A LONG KICK AGAINST THE WIND

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Yesterday was my day to post on Leadertalk, which is one of several blogs managed by Education Week. Educational leaders are invited to participate– and my day is the 20th of every month.  So I am always thinking about what I want to post on Leadertalk.  It is harder to add photos and I feel a little more confined, like I have to be much more careful since it is someone else’s deal.  Nevertheless, as a neophyte blogger, it is a cool opportunity.

So I decided to post a hybrid piece, combining the elements of what I published here at El Milagro Weblog last week and my idea for today. 

Because as of today we are 5 instructional weeks from the California Standards Test (the CST’s!)  and our teachers are studying their formative data and making some very strategic adjustments in how they work with their students on the final push.  5 weeks is the blink of an eye and they know it.   We are still a long ways away from where we need to be.  In fact, our MAPS data tells us that 22% of our English language learners are now operating at a proficient level in language arts and 23% in math.  We need at least 50% proficiency to reach the state’s Annual Yearly Progress (AYP) goal.  

This is crunch time.  Our teachers are as serious and as focussed as I have ever seen them.  There is no panic.  There is no quit.  There are no false illusions about where we are.  So it will be interesting to see how our students perform on California’s standardized tests in May.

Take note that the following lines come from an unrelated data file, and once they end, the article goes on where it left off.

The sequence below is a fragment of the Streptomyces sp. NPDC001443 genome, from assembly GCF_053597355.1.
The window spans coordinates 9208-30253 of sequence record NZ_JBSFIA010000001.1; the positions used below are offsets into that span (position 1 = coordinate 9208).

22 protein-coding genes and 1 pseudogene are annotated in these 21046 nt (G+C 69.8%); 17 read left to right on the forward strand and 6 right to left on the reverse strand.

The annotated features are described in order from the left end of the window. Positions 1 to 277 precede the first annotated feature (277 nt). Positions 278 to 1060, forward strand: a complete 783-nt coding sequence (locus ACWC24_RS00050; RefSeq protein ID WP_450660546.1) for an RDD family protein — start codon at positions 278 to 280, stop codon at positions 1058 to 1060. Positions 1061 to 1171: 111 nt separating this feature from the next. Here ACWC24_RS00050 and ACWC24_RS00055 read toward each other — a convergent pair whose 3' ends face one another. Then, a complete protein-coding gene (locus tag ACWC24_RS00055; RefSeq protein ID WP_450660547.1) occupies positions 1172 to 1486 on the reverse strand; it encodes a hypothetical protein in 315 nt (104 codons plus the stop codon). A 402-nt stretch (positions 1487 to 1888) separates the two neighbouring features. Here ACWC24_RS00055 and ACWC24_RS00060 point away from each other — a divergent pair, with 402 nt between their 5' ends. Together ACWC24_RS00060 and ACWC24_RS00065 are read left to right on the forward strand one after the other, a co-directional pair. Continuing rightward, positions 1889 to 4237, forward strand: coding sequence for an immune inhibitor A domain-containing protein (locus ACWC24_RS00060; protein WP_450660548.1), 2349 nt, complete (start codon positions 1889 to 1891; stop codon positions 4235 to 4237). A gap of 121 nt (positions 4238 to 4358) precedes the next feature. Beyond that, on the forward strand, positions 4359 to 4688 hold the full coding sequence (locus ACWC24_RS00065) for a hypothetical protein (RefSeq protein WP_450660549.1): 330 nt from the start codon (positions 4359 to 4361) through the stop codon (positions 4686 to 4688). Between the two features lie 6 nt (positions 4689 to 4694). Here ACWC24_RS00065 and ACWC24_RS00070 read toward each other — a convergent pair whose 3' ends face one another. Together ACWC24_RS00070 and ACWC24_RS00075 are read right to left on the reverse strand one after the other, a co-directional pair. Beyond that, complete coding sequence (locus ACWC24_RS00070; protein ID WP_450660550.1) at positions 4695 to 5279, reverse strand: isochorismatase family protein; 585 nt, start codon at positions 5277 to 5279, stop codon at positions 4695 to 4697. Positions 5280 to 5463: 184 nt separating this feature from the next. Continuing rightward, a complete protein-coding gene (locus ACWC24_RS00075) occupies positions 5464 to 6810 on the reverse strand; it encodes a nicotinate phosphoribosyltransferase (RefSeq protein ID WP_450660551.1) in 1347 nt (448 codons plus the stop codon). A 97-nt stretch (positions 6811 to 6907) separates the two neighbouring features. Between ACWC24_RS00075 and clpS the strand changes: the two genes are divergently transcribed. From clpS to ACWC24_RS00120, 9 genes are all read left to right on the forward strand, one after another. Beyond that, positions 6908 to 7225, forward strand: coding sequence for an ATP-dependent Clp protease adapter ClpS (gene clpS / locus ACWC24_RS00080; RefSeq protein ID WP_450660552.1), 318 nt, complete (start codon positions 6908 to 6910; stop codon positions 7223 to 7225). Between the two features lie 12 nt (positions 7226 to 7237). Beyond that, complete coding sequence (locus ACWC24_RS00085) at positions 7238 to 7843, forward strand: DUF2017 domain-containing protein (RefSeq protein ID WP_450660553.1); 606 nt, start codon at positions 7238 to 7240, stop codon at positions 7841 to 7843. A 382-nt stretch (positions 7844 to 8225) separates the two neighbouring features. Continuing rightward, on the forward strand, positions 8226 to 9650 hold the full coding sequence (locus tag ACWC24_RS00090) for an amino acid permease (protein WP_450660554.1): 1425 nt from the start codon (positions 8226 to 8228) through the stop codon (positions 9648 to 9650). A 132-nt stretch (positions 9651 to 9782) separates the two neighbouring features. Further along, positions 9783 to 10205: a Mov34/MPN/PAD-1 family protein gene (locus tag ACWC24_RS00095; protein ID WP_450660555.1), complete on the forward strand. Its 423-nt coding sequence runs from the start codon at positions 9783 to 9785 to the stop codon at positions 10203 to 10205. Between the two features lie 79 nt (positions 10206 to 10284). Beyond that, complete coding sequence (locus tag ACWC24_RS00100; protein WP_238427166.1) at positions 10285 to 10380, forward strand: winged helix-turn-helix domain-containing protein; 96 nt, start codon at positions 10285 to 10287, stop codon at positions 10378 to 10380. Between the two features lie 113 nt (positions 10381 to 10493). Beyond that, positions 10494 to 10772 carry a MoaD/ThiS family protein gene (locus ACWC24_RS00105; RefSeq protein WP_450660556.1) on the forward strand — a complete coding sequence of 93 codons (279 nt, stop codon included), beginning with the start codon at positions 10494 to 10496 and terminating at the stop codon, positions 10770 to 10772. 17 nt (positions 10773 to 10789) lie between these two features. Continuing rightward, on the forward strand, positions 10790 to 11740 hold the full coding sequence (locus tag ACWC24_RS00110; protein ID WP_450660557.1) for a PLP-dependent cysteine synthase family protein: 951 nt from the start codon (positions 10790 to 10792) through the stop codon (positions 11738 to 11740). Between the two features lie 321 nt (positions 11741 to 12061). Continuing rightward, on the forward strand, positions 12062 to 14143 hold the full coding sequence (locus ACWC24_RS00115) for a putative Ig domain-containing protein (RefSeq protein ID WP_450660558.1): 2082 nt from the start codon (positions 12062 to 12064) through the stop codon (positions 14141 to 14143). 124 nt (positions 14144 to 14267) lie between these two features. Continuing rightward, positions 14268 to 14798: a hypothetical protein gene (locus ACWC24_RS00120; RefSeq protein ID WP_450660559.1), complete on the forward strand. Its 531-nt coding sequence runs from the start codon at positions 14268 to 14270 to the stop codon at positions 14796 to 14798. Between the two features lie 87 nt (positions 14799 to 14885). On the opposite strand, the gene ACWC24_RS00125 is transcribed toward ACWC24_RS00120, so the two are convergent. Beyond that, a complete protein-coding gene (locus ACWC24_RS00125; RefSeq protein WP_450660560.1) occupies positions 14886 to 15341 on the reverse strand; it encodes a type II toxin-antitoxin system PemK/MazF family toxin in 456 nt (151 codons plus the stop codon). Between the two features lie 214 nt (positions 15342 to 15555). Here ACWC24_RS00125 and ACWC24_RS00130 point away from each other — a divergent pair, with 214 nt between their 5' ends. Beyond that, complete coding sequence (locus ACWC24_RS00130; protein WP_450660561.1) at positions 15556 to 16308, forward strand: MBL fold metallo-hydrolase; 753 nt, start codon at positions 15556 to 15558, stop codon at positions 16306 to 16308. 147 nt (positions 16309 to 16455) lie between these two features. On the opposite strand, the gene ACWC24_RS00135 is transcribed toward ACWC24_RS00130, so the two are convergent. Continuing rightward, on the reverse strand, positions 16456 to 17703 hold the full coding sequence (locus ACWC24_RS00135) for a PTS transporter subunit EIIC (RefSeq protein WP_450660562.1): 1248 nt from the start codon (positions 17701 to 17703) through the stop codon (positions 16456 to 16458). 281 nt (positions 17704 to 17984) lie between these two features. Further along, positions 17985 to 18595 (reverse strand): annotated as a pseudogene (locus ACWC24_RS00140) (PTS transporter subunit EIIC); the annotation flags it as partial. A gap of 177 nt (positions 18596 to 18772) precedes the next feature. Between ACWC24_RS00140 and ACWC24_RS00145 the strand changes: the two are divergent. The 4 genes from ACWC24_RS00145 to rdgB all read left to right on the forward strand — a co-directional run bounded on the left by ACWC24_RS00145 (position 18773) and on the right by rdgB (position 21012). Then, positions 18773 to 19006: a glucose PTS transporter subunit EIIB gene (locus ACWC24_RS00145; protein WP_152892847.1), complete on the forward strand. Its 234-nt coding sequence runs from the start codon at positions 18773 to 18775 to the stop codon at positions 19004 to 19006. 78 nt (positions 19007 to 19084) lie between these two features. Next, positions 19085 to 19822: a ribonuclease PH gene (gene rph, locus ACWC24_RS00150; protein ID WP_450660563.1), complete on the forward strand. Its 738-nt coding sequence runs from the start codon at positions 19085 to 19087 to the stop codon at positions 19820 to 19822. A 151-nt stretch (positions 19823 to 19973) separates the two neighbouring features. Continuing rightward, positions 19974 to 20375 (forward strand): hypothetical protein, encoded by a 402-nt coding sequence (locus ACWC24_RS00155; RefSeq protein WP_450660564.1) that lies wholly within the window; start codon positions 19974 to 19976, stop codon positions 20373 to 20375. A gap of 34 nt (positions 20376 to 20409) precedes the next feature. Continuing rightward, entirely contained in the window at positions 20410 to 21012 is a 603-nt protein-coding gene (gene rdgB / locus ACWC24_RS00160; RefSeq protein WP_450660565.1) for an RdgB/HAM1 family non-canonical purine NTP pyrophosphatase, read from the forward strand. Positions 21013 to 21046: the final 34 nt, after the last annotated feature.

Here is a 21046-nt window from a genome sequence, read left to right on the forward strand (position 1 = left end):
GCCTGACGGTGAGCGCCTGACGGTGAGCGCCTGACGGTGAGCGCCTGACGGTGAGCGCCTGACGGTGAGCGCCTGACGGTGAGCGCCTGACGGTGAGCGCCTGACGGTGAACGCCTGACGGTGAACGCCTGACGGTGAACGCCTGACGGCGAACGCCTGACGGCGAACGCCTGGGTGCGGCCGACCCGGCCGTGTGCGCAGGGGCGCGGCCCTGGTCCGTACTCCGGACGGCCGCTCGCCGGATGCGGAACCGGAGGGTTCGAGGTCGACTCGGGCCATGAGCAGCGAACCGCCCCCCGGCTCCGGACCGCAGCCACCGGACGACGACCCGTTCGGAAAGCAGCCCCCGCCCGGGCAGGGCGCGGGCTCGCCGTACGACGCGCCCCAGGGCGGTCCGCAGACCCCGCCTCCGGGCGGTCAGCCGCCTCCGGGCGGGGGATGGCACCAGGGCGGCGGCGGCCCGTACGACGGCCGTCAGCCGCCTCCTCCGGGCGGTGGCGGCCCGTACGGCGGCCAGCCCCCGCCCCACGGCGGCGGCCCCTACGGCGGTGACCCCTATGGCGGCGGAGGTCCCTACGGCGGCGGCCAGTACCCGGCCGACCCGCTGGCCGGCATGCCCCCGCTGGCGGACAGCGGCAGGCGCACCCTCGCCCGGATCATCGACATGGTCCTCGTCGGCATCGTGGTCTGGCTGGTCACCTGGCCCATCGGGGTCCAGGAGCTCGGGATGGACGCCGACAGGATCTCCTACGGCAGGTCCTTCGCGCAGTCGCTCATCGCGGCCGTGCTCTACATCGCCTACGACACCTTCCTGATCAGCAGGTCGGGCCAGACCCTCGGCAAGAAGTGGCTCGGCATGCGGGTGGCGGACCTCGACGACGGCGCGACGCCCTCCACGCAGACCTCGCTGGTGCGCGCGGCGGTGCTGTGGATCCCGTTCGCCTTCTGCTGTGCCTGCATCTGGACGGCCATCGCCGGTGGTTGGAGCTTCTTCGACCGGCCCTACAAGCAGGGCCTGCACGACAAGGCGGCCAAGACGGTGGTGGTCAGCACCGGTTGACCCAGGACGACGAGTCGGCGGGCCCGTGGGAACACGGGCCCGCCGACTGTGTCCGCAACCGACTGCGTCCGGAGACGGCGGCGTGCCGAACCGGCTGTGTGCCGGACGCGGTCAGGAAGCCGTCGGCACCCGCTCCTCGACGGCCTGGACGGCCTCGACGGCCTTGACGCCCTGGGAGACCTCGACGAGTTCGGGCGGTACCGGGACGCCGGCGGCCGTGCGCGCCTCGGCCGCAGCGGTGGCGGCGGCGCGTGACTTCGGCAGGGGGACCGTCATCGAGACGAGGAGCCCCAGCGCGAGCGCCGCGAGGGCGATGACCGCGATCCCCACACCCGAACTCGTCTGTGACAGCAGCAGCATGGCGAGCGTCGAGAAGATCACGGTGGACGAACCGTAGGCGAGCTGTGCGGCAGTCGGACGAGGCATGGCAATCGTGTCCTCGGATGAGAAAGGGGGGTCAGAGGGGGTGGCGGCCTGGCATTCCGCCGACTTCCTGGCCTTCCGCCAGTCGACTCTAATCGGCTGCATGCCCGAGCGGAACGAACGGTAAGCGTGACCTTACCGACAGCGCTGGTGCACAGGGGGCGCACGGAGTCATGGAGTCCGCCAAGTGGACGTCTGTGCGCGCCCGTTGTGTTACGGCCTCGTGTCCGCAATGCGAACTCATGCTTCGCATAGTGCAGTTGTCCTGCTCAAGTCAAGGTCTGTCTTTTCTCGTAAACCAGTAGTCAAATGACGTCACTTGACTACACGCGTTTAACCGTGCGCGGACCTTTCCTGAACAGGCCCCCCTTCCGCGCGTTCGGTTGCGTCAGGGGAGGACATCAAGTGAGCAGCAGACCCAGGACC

field-goal1This is also the time period in which we cease to philosophize about the wisdom of standardized tests and what the pre-occupation with language arts and math might be doing to our students’ broader abilities to think and innovate and solve problems and reason.  This is not the time to engage in the political debate.   An NFL coach may not like the rules for sudden death overtime, but when you are out of downs on your opponents’ 20-yard line, you better just trot out your kicker for the game winning field goal and argue about the rules of the game later.

ny-timesjpeg2So we are playing to win.  And when we win, we expect that there will be some interesting headlines in the morning newspaper.  Something like:

 

 

“California Charter School Shocks Education World”

or

“Mueller Charter School Achieves Unprecedented One-Year Gains”

or

“State Department Questions Legitimacy of Dramatic Test Results

 

It is a healthy exercise  to visualize your organization’s success and there are many ways to do it.  But try visualizing the newspaper headline that captures the essence of your  mission and celebrates the moment at which all your collective dreams and ambitions come to full fruition.  What will the headlines say? 

“Charter School Caps Decade of Innovation by Tipping 901 on API”

hands-up

As a visualization exercise, this headline is dramatic.  But it is more than an exercise… it is our mission.  And it is attainable.  We have implemented a longer day, a daily English language development program in every classroom, our assessment tools have improved and so has our capacity to use technology.  And those are just the highlights. So now all that is left is five weeks of instruction, a 45-yard field goal (against the wind)  and the long vigil at the news stand.  Just what will your headlines say? Perhaps ours will read:

“California’s Top-Performing

School Lives up to Its Nickname:

El Milagro!”

headlinez

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Filed under California charter schools, El Milagro, public education, teaching, technology in schools

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